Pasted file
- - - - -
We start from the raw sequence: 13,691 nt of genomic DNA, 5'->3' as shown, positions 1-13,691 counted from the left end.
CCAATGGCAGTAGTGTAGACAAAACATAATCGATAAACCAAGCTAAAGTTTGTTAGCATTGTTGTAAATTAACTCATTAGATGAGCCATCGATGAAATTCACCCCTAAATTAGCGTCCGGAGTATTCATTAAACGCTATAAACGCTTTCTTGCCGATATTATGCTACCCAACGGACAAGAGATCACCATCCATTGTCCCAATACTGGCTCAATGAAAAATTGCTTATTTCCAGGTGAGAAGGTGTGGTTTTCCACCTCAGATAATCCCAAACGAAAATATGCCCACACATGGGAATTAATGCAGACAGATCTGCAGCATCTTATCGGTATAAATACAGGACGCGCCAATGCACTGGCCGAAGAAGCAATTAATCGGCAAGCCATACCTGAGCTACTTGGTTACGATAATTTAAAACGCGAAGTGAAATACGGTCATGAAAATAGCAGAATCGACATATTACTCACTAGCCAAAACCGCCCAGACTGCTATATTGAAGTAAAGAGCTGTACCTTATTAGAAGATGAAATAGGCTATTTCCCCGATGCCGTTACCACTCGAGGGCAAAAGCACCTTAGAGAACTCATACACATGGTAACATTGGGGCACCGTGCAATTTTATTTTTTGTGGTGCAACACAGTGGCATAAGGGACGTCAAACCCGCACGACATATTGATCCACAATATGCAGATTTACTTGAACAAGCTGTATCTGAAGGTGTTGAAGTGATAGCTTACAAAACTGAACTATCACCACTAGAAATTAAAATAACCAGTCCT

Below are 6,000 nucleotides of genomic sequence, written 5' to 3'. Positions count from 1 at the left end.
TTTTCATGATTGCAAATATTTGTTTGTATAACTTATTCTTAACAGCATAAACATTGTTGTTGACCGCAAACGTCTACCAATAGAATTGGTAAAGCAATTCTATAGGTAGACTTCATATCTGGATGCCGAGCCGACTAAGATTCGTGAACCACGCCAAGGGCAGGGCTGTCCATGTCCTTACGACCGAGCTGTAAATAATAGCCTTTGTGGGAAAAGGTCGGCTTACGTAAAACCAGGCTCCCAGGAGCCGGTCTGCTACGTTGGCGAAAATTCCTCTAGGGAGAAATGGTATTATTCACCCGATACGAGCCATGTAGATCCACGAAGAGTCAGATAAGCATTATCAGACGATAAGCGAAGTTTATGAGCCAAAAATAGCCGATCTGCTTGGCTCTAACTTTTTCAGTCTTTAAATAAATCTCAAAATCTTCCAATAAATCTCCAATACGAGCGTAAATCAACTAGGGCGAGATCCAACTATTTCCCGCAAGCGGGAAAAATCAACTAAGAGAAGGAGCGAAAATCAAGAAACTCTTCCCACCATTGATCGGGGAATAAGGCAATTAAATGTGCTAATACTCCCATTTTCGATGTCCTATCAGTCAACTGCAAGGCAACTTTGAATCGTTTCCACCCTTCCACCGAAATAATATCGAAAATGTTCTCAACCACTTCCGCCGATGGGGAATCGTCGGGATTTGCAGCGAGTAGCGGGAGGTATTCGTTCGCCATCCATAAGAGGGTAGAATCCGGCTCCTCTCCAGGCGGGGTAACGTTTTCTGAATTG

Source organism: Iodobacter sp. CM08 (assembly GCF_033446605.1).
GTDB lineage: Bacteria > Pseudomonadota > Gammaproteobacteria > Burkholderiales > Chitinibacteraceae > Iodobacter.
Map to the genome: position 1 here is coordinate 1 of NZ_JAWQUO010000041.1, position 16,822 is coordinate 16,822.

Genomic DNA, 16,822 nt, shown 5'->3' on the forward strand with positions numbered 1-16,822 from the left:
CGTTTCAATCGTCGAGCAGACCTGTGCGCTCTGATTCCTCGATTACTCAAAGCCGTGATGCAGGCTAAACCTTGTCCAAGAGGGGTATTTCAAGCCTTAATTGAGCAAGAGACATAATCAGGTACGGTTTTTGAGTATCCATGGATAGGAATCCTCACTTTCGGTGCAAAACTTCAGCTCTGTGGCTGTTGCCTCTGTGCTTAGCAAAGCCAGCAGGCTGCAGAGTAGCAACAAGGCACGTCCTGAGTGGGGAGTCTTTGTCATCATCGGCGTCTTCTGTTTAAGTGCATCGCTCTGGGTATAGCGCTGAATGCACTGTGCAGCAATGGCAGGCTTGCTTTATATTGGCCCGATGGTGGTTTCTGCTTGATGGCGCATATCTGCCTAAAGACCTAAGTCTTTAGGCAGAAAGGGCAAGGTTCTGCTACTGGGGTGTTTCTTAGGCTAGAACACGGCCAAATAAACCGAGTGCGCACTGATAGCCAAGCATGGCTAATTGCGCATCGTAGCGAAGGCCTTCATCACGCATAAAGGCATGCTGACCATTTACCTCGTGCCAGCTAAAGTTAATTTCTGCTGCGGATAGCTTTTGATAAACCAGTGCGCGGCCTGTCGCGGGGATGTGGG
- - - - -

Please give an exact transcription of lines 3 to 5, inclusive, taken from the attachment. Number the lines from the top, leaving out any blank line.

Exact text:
Below are 6,000 nucleotides of genomic sequence, written 5' to 3'. Positions count from 1 at the left end.
TTTTCATGATTGCAAATATTTGTTTGTATAACTTATTCTTAACAGCATAAACATTGTTGTTGACCGCAAACGTCTACCAATAGAATTGGTAAAGCAATTCTATAGGTAGACTTCATATCTGGATGCCGAGCCGACTAAGATTCGTGAACCACGCCAAGGGCAGGGCTGTCCATGTCCTTACGACCGAGCTGTAAATAATAGCCTTTGTGGGAAAAGGTCGGCTTACGTAAAACCAGGCTCCCAGGAGCCGGTCTGCTACGTTGGCGAAAATTCCTCTAGGGAGAAATGGTATTATTCACCCGATACGAGCCATGTAGATCCACGAAGAGTCAGATAAGCATTATCAGACGATAAGCGAAGTTTATGAGCCAAAAATAGCCGATCTGCTTGGCTCTAACTTTTTCAGTCTTTAAATAAATCTCAAAATCTTCCAATAAATCTCCAATACGAGCGTAAATCAACTAGGGCGAGATCCAACTATTTCCCGCAAGCGGGAAAAATCAACTAAGAGAAGGAGCGAAAATCAAGAAACTCTTCCCACCATTGATCGGGGAATAAGGCAATTAAATGTGCTAATACTCCCATTTTCGATGTCCTATCAGTCAACTGCAAGGCAACTTTGAATCGTTTCCACCCTTCCACCGAAATAATATCGAAAATGTTCTCAACCACTTCCGCCGATGGGGAATCGTCGGGATTTGCAGCGAGTAGCGGGAGGTATTCGTTCGCCATCCATAAGAGGGTAGAATCCGGCTCCTCTCCAGGCGGGGTAACGTTTTCTGAATTG

Source organism: Iodobacter sp. CM08 (assembly GCF_033446605.1).